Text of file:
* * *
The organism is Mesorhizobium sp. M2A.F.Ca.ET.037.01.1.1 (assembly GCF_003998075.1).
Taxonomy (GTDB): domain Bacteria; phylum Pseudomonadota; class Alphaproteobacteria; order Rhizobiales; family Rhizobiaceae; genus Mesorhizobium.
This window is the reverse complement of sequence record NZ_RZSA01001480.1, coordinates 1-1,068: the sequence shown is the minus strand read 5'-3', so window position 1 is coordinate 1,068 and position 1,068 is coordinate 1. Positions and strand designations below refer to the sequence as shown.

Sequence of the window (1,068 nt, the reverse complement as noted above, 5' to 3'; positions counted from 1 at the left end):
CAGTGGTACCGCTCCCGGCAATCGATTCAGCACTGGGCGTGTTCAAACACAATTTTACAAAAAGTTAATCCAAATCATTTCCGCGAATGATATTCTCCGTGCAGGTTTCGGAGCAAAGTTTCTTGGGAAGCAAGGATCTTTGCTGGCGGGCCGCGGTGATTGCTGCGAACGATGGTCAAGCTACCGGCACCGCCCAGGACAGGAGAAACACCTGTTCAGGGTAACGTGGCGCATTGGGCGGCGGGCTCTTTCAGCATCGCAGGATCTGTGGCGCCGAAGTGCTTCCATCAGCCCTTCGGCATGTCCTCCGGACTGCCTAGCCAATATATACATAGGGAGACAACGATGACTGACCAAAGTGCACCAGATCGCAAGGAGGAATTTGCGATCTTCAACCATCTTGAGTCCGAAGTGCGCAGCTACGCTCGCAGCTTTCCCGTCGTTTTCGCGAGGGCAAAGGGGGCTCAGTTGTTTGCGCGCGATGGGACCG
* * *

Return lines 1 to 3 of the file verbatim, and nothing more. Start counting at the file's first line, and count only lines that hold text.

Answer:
The organism is Mesorhizobium sp. M2A.F.Ca.ET.037.01.1.1 (assembly GCF_003998075.1).
Taxonomy (GTDB): domain Bacteria; phylum Pseudomonadota; class Alphaproteobacteria; order Rhizobiales; family Rhizobiaceae; genus Mesorhizobium.
This window is the reverse complement of sequence record NZ_RZSA01001480.1, coordinates 1-1,068: the sequence shown is the minus strand read 5'-3', so window position 1 is coordinate 1,068 and position 1,068 is coordinate 1. Positions and strand designations below refer to the sequence as shown.